Crimson Trace

November 14, 2018

Clouds In The Crystal Ball

Yesterday, the National Shooting Sports Foundation (NSSF) hosted a pair of webinars that looked at the outcomes of last week’s national and state elections and the likely potential impacts that might have in the year ahead.

With the Democratic party now in control of the House of Representatives, the unvarnished truth is that gun owners and the firearms industry should expect noting positive. After all, presumptive House Majority Leader Nancy Pelosi has guaranteed that “we’re going after guns right out of the gate.”

Meaning?

Concealed carry reciprocity and the Hearing Protection Act are now officially dead.

The last thing the House is going to approve will be the rights for citizens to move around freely with guns, especially guns with “silencers” on them.

So what might we see? How about House-passed legislation that would limit magazine capacities, restrict modern sporting rifles, ban “bump stocks” and 3D printing technology while mandating “smart gun” technology. And a restoration of funding for anti-gun research. Another likely candidate for introduction and passage: age-based gun bans.

Republicans control of the Senate should prevent the majority of these ideas from becoming law. I say should because there’s no guarantee that some of this legislation won’t get enough bipartisan support to pass both sides of Congress.

The political makeup of the House (above) and Senate (below) indicate the best the industry can hope for over the next two years is a series of hotly-contested ties -and an unending series of hearings from the House of Representatives. NSSF images

 

 

 

On the state side of the political ledger, the picture is no more optimistic. In fact, there’s little that anyone can do to reverse the likely legislative initiatives against guns and gun owners in California, Illinois and New York. In those states, Democrats who have run on platforms of gun control, now hold both the governorships and super-majorities in their upper and lower houses. Legislation passed there will be veto-proof.

In fact, the NSSF’s Jake McGuigan says the loss of “firewalls” - shifts in the makeup of legislatures now mean fewer safeguards against irrational gun legislation. In addition to California, Illinois, and New York, Colorado, Connecticut, New Mexico, Nevada and Oregon now lack enough votes to derail anything from increases in the minimum age of gun ownership to outright bans on categories of guns, magazine capacities or mandated microstamping.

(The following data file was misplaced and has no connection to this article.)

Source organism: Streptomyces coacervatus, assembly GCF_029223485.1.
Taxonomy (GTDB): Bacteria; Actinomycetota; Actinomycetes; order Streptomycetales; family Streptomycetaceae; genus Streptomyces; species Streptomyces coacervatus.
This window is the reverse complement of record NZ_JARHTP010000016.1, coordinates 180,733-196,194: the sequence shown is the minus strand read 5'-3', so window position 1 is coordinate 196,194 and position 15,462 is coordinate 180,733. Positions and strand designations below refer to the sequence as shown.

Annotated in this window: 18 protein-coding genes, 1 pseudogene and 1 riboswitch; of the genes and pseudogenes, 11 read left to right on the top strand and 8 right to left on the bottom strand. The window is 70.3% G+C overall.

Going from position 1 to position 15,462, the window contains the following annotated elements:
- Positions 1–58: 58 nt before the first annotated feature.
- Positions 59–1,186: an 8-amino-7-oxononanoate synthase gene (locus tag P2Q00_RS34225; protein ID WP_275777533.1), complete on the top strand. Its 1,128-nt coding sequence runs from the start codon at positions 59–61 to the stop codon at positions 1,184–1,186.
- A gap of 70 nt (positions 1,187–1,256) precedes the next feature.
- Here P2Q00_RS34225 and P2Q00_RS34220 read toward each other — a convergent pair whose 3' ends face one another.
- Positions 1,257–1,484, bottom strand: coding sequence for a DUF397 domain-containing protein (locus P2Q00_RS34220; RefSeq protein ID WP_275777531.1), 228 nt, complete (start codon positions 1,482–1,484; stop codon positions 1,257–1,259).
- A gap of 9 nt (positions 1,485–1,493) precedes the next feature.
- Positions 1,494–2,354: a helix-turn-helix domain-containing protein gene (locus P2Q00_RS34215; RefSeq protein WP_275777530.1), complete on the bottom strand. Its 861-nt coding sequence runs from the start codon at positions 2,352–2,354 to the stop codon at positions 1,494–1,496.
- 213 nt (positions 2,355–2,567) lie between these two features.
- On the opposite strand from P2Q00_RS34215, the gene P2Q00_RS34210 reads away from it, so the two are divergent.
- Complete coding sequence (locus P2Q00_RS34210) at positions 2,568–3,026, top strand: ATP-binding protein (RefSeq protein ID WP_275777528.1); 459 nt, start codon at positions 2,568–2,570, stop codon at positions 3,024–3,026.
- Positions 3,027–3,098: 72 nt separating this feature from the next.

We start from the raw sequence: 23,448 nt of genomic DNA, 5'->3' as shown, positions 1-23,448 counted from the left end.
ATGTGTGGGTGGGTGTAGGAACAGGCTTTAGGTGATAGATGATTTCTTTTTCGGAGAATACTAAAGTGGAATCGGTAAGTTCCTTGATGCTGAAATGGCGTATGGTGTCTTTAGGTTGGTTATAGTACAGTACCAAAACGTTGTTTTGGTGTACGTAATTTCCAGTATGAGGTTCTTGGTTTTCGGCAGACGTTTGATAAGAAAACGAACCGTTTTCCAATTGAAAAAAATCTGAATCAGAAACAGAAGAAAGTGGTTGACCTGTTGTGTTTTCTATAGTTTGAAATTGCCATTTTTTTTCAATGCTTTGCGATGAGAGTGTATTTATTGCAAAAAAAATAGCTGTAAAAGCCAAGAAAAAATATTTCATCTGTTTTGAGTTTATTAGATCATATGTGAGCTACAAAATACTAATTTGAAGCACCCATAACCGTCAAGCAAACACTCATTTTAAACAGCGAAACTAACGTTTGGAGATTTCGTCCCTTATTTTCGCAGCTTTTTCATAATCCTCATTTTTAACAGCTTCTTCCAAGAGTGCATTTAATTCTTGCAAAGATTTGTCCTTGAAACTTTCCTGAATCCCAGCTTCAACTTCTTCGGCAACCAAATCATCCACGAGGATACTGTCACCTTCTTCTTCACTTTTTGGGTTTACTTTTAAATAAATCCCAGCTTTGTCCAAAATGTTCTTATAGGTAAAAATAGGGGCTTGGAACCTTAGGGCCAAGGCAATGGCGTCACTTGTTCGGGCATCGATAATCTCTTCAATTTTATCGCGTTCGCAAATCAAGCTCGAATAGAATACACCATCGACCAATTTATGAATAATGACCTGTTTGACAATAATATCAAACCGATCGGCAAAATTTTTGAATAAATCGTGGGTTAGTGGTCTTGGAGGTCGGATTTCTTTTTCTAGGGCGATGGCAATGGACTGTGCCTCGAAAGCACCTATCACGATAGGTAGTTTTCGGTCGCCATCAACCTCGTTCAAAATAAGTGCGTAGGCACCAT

From the NSSF’s perspective, it seems we can look forward to a long list of gun control policies on the state level in 2019. Broken out by policy and state, here are a few:

Age-based gun bans in Connecticut, Maryland, Oregon, Washington, New York, Nevada and New Mexico, bans on certain guns/magazines in Oregon, Illinois, Minnesota and Nevada,

universal background checks in Pennsylvania, New Mexico and Nevada, “smart” gun mandates in New Jersey, and waiting periods on purchases in Oregon and Washington.

So what does all this mean?

If you’re a company located in California, Colorado, Connecticut, Illinois, New Mexico, New York, Nevada or Oregon, it’s likely that 2019 is when newly-elected officials will commence efforts to regulate you out of business - or try to make it impossible for you to exist there. And they’ll be using your tax dollars to fund those efforts. I’d be reminding my employees that their tax dollars will be helping fund the efforts to put them out of work, too.

There were state wins last week. North Carolina’s passage of a state constitutional right to hunt, fish and harvest wildlife is one example of positive legislation designed protect our heritage, not constrain it.

Washington, conversely, passed significant restrictions on the purchase and ownership of firearms, raising the minimum age to purchase to 21, mandating waiting periods, and setting strict storage requirements.

Nationally, everything isn’t bad. The Senate still must pass House legislation -and the Senate is still in control of the more conservative elements -barring another national tragedy, that is.

But this “new” House of Representatives has promised that “where they can’t legislate, they’ll investigate.” So it’s reasonable to expect seeing plenty of industry faces testifying before hostile committee chairs starting in 2019.

As we hear newly-elected officials telling anyone who’ll listen they’re going into office charged up to pass new “gun laws” it brings up a question: now who speaks for gun owners, hunters, recreational shooters or even people who don’t think that owning a gun automatically means you should be subjected to what are, in effect, discriminatory laws?

You do. That’s never changed. And it’s time that everyone who believes in the right to keep and bear arms step up and demand that legislators - all legislators, from the local courthouse to Congress- start to address the “other” problems blamed on the tools rather than the disturbed people using them.

—Jim Shepherd